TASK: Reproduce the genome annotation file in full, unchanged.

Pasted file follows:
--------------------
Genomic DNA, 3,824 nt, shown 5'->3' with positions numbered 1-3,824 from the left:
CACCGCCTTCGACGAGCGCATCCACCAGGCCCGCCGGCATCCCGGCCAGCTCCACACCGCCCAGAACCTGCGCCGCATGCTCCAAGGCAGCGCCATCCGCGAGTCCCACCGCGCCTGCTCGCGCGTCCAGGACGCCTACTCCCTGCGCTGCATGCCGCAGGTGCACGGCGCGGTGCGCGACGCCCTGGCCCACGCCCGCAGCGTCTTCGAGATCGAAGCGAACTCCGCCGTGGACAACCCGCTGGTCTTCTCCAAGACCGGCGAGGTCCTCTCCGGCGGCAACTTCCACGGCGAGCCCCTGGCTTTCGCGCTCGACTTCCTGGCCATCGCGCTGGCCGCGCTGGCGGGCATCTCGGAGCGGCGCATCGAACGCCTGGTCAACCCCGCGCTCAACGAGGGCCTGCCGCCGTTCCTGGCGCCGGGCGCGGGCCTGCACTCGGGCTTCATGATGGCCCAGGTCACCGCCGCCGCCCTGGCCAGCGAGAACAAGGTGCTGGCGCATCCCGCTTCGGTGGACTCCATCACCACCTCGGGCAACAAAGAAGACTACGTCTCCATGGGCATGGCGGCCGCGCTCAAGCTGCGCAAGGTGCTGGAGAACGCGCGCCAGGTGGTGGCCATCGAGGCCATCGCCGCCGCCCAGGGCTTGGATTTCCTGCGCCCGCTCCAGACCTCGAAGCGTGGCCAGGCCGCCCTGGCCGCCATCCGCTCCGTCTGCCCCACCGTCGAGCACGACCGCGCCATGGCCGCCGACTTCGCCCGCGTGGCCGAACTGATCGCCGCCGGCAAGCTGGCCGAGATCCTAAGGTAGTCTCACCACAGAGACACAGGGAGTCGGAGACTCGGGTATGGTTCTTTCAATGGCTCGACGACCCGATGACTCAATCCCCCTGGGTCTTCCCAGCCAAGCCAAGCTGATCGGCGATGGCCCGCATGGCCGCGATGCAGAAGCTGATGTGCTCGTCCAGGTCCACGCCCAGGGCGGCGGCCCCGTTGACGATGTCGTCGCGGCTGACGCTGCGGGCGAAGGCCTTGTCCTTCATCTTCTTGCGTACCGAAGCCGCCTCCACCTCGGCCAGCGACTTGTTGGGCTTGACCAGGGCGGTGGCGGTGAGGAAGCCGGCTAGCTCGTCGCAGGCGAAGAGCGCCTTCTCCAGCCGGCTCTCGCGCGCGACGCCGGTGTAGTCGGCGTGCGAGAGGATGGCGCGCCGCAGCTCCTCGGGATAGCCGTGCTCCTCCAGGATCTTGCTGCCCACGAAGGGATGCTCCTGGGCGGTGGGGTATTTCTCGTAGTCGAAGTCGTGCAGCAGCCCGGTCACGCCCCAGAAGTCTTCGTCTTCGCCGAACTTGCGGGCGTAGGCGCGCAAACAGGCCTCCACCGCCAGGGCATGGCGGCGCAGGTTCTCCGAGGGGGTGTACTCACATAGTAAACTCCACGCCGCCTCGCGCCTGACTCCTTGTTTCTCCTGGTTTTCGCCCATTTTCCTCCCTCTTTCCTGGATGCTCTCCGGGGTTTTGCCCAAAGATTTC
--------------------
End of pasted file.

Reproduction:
Genomic DNA, 3,824 nt, shown 5'->3' with positions numbered 1-3,824 from the left:
CACCGCCTTCGACGAGCGCATCCACCAGGCCCGCCGGCATCCCGGCCAGCTCCACACCGCCCAGAACCTGCGCCGCATGCTCCAAGGCAGCGCCATCCGCGAGTCCCACCGCGCCTGCTCGCGCGTCCAGGACGCCTACTCCCTGCGCTGCATGCCGCAGGTGCACGGCGCGGTGCGCGACGCCCTGGCCCACGCCCGCAGCGTCTTCGAGATCGAAGCGAACTCCGCCGTGGACAACCCGCTGGTCTTCTCCAAGACCGGCGAGGTCCTCTCCGGCGGCAACTTCCACGGCGAGCCCCTGGCTTTCGCGCTCGACTTCCTGGCCATCGCGCTGGCCGCGCTGGCGGGCATCTCGGAGCGGCGCATCGAACGCCTGGTCAACCCCGCGCTCAACGAGGGCCTGCCGCCGTTCCTGGCGCCGGGCGCGGGCCTGCACTCGGGCTTCATGATGGCCCAGGTCACCGCCGCCGCCCTGGCCAGCGAGAACAAGGTGCTGGCGCATCCCGCTTCGGTGGACTCCATCACCACCTCGGGCAACAAAGAAGACTACGTCTCCATGGGCATGGCGGCCGCGCTCAAGCTGCGCAAGGTGCTGGAGAACGCGCGCCAGGTGGTGGCCATCGAGGCCATCGCCGCCGCCCAGGGCTTGGATTTCCTGCGCCCGCTCCAGACCTCGAAGCGTGGCCAGGCCGCCCTGGCCGCCATCCGCTCCGTCTGCCCCACCGTCGAGCACGACCGCGCCATGGCCGCCGACTTCGCCCGCGTGGCCGAACTGATCGCCGCCGGCAAGCTGGCCGAGATCCTAAGGTAGTCTCACCACAGAGACACAGGGAGTCGGAGACTCGGGTATGGTTCTTTCAATGGCTCGACGACCCGATGACTCAATCCCCCTGGGTCTTCCCAGCCAAGCCAAGCTGATCGGCGATGGCCCGCATGGCCGCGATGCAGAAGCTGATGTGCTCGTCCAGGTCCACGCCCAGGGCGGCGGCCCCGTTGACGATGTCGTCGCGGCTGACGCTGCGGGCGAAGGCCTTGTCCTTCATCTTCTTGCGTACCGAAGCCGCCTCCACCTCGGCCAGCGACTTGTTGGGCTTGACCAGGGCGGTGGCGGTGAGGAAGCCGGCTAGCTCGTCGCAGGCGAAGAGCGCCTTCTCCAGCCGGCTCTCGCGCGCGACGCCGGTGTAGTCGGCGTGCGAGAGGATGGCGCGCCGCAGCTCCTCGGGATAGCCGTGCTCCTCCAGGATCTTGCTGCCCACGAAGGGATGCTCCTGGGCGGTGGGGTATTTCTCGTAGTCGAAGTCGTGCAGCAGCCCGGTCACGCCCCAGAAGTCTTCGTCTTCGCCGAACTTGCGGGCGTAGGCGCGCAAACAGGCCTCCACCGCCAGGGCATGGCGGCGCAGGTTCTCCGAGGGGGTGTACTCACATAGTAAACTCCACGCCGCCTCGCGCCTGACTCCTTGTTTCTCCTGGTTTTCGCCCATTTTCCTCCCTCTTTCCTGGATGCTCTCCGGGGTTTTGCCCAAAGATTTC